Use God’s Strength
Key Verse: “When the children of Israel cried unto the LORD, the LORD raised them up a deliverer, Ehud the son of Gera, a Benjamite, a man lefthanded: and by him the children of Israel sent a present unto Eglon the king of Moab.”
TODAY’S LESSON FOCUSES on two experiences of the deliverance of God’s people Israel which followed periods in which they had served other gods. In the first case, they “served Baalim and the groves” (Judg. 3:7), and, as a result, were delivered to the king of Mesopotamia and served him for eight years. Finally, “when the children of Israel cried unto the Lord” (vs. 9), he raised up a faithful deliverer, Othniel. “And the spirit of the Lord came upon him, and he judged Israel, and went out to war.”—vs. 10
Because of Othniel’s faithfulness, the king of Mesopotamia was defeated and “the land had rest forty years. And Othniel the son of Kenaz died.” (vs. 11) One might think that this long period of rest, resulting from God’s appointment of Othniel as a judge, would have had the effect on the Israelites of bringing their hearts into closer conformity with the purposes and commandments of God. Such, however, was sadly not the case. After the death of Othniel, “the children of Israel did evil again in the sight of the Lord.” (vs. 12) This second departure of Israel from serving God resulted in a more severe punishment. This time the Ammonites and Amalekites both attacked Israel; and a third nation, Moab, took the Israelites to serve them. “So the children of Israel served Eglon the king of Moab eighteen years.”—vs. 14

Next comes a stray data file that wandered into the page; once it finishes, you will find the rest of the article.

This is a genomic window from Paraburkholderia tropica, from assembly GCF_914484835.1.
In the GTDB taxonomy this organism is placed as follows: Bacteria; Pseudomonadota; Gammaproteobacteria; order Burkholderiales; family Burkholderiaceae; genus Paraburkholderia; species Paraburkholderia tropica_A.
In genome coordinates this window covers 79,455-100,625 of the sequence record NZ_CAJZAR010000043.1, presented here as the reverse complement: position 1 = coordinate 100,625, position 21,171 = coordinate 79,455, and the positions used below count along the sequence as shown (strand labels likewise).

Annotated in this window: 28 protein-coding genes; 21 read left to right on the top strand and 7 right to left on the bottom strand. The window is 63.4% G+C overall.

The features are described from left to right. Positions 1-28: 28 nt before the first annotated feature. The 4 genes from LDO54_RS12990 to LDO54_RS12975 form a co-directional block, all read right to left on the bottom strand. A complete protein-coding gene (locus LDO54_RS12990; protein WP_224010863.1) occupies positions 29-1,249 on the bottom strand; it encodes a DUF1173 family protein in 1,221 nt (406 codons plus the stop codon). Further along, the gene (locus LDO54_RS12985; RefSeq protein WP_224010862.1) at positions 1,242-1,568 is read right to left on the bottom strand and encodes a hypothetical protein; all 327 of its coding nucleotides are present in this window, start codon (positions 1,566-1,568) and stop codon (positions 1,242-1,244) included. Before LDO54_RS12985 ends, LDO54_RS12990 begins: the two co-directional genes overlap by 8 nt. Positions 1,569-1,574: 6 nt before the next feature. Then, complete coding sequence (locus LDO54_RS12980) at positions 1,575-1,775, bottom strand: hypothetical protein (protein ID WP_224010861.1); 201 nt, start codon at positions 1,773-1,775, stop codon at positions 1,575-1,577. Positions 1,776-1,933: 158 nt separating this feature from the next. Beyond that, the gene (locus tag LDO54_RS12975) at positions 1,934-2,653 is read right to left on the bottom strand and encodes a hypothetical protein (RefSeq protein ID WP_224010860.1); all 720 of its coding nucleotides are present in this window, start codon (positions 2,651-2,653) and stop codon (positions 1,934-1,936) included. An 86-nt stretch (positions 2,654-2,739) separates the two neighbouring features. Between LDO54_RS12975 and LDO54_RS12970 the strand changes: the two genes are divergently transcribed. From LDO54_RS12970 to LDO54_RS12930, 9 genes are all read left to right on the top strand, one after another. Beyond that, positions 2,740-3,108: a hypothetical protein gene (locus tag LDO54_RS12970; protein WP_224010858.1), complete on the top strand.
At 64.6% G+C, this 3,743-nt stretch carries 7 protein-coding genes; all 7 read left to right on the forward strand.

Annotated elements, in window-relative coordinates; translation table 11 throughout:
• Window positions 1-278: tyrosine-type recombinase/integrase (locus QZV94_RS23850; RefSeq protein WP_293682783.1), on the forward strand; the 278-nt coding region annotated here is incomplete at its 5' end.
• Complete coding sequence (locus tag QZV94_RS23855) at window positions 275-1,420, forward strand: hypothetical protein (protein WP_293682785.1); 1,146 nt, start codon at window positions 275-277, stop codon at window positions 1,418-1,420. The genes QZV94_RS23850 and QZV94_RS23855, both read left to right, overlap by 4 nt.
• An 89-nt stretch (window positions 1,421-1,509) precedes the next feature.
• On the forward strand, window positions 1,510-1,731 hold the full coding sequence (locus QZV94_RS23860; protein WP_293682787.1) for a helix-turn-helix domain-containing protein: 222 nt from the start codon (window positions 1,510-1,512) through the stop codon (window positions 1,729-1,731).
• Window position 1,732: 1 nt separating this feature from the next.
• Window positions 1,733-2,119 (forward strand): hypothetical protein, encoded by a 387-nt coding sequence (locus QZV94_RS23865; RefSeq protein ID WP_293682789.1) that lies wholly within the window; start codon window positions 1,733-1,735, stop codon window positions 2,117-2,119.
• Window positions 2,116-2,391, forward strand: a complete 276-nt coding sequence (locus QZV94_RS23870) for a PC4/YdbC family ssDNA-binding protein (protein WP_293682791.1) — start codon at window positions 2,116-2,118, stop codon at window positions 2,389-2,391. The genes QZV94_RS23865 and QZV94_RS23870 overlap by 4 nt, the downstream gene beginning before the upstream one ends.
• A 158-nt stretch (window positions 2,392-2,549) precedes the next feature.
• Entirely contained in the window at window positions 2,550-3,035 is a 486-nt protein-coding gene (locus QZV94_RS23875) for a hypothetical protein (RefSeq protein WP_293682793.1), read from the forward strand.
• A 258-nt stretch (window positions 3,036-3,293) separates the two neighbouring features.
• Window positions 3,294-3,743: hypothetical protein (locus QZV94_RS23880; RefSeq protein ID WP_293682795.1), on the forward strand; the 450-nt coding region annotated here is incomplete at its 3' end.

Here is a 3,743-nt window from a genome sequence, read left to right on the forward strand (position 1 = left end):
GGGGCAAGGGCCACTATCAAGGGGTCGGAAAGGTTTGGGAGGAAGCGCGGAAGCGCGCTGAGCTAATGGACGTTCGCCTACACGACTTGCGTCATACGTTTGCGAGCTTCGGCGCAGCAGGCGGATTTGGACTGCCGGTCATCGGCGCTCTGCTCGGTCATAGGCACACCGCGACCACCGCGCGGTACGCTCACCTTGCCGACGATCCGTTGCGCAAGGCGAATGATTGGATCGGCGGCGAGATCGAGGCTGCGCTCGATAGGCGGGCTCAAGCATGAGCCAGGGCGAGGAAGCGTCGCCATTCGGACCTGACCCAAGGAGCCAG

We note a lesson here. In the first case, God allowed Israel to serve under the king of Mesopotamia for eight years. In the second case, because they had not learned from the first experience, he permitted them to serve Moab for eighteen years. In our life, if God sees us straying from obedience to his will, he may allow a difficult experience to occur which is designed to bring us back into fuller harmony with his plan and will for us. If such an experience, however, fails to accomplish this, God may allow a more severe experience to come. This is not for the purpose of harming us eternally, but to teach the needed lessons of humble obedience to his instructions.
After a period of eighteen years of service to Moab, our Key Verse again indicates that the people cried unto the Lord. He raised up Ehud who, according to the flesh, seemed an unlikely person to deliver them. First, he was from the smallest and most insignificant tribe, Benjamin. Second, he was left-handed, which was thought to be a severe physical shortcoming in any person, much less one chosen to be a leader. The Apostle Paul reminds us that “the weakness of God is stronger than men. … God hath chosen the foolish things of the world … to confound the things which are mighty: … That no flesh should glory in his presence.”—I Cor. 1:25,27,29
Ehud, in God’s strength and by following his detailed instructions (see Judges 3:15-26), killed Eglon king of Moab and gained the release of the Israelites from their hand. Upon learning of the death of Eglon, the Israelites joined Ehud and slew ten thousand of the Moabites “men of valour.” (Judg. 3:29) Just as God had given them the severer experience of serving Moab eighteen years, he now blessed them, not just with forty years of rest (see verse 11), but “the land had rest fourscore years.” (vs. 30) Thus once again obedience was rewarded just as disobedience had been punished.